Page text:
(I verified these before I posted this, but I can find the links to the interviews on YouTube if anyone wants sources).

I do believe he believes he's not a racist. Do I think he's a super, terrible KKK-loving racist? No, I don't. But he plants enough seeds of dissension, enough suspicion of people of differing religions, colors, etc. that it inspires people like the KKK. That's very dangerous.

2 hours ago, Shattered Rift said:

The fundamental problem, in my eyes, is the continuing push towards one's opinion being absolute truth. Or, to phrase it religious terminology, the sin of pride becoming more widespread in society. Many people are valuing themselves and their liberty and their decisions above the freedom of others.

Also, just want to publicly give you kudos on a lot of points you made throughout your posts regarding the media and such. Hitting the Like button didn't feel like it would be supportive enough, so here's this. :)

Aw thank you! 

I agree with your point as well, and I hope that this election cycle does serve as a wake up call for people that we need to keep caring about others, and value other's opinions and needs. That we need to make an effort to understand those who live, believe and think differently from us, because that's what will keep us progressing as a people and a country. I mean that as a non-partisan statement -- it's clear both/all sides need to work on that.

 

Edited by thelilbear

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8 hours ago, Rexozord said:

I used to think this, very strongly. What I didn't realize at the time (and didn't learn until several years later) is that our voting system actually encourages and reinforces a strict two-party system (really, all I was ever told about was the spoiler effect, which by itself is not sufficient to ensure only two parties). If ever a third party arises (well, one with any significant influence), it arises only to displace one of the existing two parties (this has happened many times) which then disappears. The fix is simple (well, there are many options, but several are simple), but unfortunately many don't see voting reform as an important issue, and we may never be able to move out of a strict two party system. CGP Grey has an excellent video briefly explaining the innate problems with our voting systems, and he has two others talking about possible replacements: alternative vote (also known as instant runoff voting or IRV) and single transferable vote. These vote systems wouldn't be the best possible voting systems (alternative vote and single transferable vote both do not ensure a candorcet winner), but they would be vastly superior to our current voting system in many ways (most notably, STV would reduce the effect of gerrymandering and both STV and IRV eliminate the spoiler effect and reduce the incentive to vote strategically).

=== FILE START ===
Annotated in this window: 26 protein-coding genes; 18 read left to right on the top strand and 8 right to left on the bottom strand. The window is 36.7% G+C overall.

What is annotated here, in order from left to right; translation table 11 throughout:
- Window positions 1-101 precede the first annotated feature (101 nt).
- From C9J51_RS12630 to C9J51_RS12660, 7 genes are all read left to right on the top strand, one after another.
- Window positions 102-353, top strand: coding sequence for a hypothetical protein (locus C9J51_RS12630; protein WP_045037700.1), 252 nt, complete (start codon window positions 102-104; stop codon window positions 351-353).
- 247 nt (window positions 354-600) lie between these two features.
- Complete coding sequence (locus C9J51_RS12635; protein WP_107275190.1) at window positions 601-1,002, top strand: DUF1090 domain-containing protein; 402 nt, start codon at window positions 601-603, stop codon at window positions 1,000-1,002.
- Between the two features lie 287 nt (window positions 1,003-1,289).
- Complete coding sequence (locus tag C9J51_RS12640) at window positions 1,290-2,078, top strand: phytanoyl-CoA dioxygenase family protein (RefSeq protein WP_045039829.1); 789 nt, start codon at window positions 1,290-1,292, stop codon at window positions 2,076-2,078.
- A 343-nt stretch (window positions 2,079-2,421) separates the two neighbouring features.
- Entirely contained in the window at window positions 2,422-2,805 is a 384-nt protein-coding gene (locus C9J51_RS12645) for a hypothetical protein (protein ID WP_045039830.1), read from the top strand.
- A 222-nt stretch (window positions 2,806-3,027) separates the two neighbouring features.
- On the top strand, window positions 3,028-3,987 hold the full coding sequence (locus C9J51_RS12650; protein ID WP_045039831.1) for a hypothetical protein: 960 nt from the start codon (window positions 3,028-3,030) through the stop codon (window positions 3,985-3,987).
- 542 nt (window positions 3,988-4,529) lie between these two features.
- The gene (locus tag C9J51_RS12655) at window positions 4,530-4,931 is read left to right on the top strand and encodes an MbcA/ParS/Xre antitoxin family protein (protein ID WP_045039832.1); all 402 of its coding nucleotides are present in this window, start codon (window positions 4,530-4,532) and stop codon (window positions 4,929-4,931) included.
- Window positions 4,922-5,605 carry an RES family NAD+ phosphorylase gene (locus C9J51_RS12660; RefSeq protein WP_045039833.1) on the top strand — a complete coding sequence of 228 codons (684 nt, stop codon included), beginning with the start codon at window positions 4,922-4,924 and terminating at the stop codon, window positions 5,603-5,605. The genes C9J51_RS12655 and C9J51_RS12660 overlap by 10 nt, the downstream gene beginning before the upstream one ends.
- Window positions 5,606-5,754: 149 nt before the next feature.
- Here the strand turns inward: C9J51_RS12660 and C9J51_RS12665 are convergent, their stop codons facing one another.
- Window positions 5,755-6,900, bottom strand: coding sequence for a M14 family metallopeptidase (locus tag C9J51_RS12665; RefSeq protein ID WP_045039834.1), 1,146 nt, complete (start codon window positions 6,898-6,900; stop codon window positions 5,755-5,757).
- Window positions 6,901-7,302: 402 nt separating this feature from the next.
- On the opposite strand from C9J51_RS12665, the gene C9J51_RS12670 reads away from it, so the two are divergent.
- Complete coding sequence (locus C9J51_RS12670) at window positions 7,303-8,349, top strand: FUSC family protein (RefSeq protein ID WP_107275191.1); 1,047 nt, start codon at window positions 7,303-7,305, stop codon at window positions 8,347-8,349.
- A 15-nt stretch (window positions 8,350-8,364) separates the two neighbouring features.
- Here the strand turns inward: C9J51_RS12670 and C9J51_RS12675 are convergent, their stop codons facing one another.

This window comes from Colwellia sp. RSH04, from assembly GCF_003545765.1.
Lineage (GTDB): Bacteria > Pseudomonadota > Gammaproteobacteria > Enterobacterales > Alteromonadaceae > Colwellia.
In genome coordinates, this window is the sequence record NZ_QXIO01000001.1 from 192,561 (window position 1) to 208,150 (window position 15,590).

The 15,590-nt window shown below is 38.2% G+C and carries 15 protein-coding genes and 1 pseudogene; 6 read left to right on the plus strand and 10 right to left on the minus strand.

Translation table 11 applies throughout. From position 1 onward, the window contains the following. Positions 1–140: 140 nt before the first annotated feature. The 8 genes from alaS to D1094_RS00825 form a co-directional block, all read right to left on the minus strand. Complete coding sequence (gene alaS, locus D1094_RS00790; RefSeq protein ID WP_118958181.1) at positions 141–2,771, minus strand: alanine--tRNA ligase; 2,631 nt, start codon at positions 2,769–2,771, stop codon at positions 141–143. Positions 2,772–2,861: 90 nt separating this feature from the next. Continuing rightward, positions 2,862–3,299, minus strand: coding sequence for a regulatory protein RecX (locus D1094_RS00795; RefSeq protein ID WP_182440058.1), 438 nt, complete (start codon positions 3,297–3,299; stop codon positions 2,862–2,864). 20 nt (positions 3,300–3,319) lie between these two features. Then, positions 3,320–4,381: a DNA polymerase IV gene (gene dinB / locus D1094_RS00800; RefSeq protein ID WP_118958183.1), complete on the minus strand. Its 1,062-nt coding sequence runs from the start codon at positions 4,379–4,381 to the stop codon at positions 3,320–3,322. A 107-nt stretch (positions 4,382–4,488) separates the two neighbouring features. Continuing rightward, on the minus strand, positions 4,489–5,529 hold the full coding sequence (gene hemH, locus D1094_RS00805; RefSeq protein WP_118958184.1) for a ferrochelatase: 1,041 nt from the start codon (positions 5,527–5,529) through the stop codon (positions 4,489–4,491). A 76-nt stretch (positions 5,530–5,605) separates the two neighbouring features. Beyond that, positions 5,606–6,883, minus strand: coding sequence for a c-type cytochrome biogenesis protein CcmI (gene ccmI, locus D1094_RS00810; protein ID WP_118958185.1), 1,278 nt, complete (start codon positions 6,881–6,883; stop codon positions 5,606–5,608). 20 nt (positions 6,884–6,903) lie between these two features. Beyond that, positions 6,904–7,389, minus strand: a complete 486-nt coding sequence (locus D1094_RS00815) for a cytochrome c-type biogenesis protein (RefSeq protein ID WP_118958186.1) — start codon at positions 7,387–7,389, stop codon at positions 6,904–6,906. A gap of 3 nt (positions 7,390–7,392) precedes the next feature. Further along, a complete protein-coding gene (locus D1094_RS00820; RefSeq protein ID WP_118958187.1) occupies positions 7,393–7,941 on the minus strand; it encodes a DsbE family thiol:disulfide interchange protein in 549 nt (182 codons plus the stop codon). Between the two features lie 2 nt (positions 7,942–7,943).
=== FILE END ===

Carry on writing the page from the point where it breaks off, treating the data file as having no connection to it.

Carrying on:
Thanks for linking these videos. (I really miss our active debate forum. :()

Hm... I'm going to chew on these a bit longer before discussing them specifically, but my main issue is still what should(?) be the obvious one (and was why I immediately posted earlier, rather than waiting until I had time to make a full post): why is it still always the popular vote being discussed? The separation between popular representation and senatorial representation (I forget the proper word) has always been the most impressive compromise/solution to the flaw of pure democracy: if more people live in my house than live in your house, I rule over you, and vice versa if more people live in your house. Just replace houses with States and the analogy is simple to understand. This becomes even more important when we consider the social implications, and I'd appreciate someone pointing out if I'm wrong or if there's long-term consequences that I'm not seeing with my short-term logic. I also don't know how to phrase this delicately, so I'll opt for bluntness. Rural people are more frequently religious and more frequently have more children (ie, higher population growth). City people are more frequently homosexual and usually have fewer children (ie, lower population growth). The long-run balance should ultimately shift in favor of the countryside. Meanwhile, both of these "houses" have very different needs in their representation.